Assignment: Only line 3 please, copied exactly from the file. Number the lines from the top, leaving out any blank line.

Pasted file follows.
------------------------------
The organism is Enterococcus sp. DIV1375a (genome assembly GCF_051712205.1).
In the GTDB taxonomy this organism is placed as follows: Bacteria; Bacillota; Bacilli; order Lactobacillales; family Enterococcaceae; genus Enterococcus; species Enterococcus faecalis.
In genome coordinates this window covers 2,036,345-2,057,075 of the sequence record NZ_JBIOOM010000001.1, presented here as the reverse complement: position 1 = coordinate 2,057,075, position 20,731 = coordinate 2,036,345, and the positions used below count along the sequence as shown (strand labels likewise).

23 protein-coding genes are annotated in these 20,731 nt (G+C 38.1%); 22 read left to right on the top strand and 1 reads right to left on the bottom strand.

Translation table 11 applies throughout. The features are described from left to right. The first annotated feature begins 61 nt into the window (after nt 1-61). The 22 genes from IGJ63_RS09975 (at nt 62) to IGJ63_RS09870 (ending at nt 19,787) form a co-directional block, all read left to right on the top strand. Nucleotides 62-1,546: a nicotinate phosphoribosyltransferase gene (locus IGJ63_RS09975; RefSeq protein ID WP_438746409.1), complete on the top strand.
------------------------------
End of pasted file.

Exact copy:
In genome coordinates this window covers 2,036,345-2,057,075 of the sequence record NZ_JBIOOM010000001.1, presented here as the reverse complement: position 1 = coordinate 2,057,075, position 20,731 = coordinate 2,036,345, and the positions used below count along the sequence as shown (strand labels likewise).